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What drives procedures out of the inpatient setting?

We used claims data to investigate how procedures shift out of the hospital setting to enable better predictions of site-of-care shift. With a better sense of how procedures shift, health care leaders can make more informed investment and partnership decisions.

The main takeaway: While the pace of outpatient shift remains slow, some procedures did shift rapidly out of the hospital. This rapid shift happens when regulatory and market forces align, emphasizing that hospitals can’t take their market share for granted, and payer, physician, and life science stakeholders can all play a role in accelerating the pace of shift.


Our analysis

We analyzed two national claims data sets, CMS’ Physician/Supplier Procedure Summary file and Optum’s de-identified Clinformatics® Data Mart Database, to explore how 27 procedures shifted across care settings between 2014 and 2019.

Want more detail on our findings and methodology? Check out our full piece on Understanding how procedures shift out of the inpatient setting.


Key takeaways
  • Regulatory change can trigger rapid shifts – sometimes in unexpected ways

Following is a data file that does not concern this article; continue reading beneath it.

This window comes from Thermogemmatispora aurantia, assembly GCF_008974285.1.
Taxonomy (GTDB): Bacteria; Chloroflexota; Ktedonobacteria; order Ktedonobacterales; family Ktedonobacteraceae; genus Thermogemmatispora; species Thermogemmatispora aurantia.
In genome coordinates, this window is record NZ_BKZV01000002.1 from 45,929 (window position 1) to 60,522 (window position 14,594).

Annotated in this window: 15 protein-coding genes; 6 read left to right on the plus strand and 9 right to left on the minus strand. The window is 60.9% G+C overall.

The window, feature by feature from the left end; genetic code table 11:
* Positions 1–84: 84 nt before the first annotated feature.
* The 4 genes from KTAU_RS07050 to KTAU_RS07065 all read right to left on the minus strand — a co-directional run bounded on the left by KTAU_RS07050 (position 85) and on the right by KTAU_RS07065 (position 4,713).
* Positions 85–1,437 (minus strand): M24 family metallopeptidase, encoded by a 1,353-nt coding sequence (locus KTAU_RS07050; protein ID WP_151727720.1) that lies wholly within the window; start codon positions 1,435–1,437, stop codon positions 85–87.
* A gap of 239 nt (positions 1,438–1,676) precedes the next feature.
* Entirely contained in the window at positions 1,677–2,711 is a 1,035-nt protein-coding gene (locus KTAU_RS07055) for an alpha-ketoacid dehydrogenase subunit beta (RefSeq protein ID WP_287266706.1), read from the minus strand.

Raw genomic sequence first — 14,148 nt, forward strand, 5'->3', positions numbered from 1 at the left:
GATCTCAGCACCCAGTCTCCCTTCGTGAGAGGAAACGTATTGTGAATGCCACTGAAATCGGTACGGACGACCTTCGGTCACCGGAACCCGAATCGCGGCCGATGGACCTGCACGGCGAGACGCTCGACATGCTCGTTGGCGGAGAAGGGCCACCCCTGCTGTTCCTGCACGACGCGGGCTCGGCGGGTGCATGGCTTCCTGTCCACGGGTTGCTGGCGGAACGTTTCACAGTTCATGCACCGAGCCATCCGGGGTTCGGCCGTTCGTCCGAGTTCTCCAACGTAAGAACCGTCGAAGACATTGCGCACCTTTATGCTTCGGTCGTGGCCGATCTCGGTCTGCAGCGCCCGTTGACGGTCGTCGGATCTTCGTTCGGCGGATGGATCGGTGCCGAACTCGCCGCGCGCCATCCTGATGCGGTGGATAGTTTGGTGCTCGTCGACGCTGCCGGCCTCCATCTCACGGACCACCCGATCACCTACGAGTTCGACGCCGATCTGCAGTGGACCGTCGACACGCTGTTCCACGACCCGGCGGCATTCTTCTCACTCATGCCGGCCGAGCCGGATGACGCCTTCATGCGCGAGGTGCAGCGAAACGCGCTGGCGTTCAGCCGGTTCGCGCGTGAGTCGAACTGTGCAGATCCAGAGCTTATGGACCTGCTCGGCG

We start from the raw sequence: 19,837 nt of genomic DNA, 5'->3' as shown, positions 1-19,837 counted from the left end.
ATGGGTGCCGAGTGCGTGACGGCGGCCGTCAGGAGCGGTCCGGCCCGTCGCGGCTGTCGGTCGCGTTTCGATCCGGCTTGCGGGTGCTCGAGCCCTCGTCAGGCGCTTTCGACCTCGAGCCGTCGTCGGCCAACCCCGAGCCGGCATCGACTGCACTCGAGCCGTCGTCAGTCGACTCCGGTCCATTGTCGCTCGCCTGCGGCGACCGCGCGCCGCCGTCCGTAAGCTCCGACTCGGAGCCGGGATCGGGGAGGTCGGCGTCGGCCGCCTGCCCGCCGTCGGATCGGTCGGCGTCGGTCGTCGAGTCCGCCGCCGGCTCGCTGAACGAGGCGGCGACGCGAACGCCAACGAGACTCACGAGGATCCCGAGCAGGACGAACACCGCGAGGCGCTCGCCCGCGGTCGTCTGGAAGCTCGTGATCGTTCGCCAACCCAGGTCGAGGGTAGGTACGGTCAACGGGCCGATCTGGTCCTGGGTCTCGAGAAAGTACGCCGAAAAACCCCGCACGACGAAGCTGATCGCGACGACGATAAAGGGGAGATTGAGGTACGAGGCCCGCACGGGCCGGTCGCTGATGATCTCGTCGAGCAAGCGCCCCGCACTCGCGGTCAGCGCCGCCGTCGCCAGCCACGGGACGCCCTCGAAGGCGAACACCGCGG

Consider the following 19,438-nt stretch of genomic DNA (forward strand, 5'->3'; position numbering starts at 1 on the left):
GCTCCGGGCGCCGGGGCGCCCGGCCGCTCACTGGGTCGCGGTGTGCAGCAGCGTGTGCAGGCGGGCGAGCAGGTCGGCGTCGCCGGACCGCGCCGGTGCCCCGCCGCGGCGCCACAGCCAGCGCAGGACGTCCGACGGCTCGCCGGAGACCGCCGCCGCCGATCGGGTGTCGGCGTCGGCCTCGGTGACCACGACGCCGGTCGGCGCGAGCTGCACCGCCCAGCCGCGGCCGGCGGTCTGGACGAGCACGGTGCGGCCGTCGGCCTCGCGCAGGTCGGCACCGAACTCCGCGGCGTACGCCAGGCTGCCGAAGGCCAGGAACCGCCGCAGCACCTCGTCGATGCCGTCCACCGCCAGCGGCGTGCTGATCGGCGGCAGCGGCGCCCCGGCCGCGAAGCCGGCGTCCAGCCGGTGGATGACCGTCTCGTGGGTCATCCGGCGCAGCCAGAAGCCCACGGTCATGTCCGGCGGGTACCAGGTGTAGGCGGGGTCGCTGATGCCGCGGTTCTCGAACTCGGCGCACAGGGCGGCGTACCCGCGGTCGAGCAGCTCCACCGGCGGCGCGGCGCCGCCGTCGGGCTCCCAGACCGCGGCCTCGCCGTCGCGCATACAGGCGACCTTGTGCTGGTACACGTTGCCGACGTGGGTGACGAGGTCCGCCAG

• Market forces dictate the pace of shift

What this means for you

While procedures tend to shift slowly across care settings, rapid shift can happen when regulatory and market forces align.

Stakeholders looking to maintain their share of procedure volumes should monitor local market forces to anticipate change. And stakeholders looking to spark shift to lower-cost care settings should take an active role in shaping the market forces that (along with regulation) enable and sustain outpatient shift.

  • Health system providers hold strong procedure market share despite regulatory changes, but this trend won’t necessarily continue indefinitely. To preserve current market share, systems need to incorporate freestanding ownership or partnership options into investment conversations.
  • Independent providers are driving volumes to the freestanding setting. To further capitalize on this trend, independent providers need to lead the market in offering consumer more access points for procedure care.
  • Payers have traditionally relied on payment incentives to drive volumes to the freestanding setting. But slow growth for most procedures shows that this lever isn’t enough. To accelerate the site-of-care shift, payers must preserve specialist independence and partner with operators to build the necessary infrastructure.
  • Suppliers and service providers have new potential clients in the form of physicians and ambulatory operators who can provide procedural care independent of hospital partners. When evaluating new capital investments, physicians and ambulatory providers are more likely to prioritize cost containment and throughout efficiency than traditional providers.

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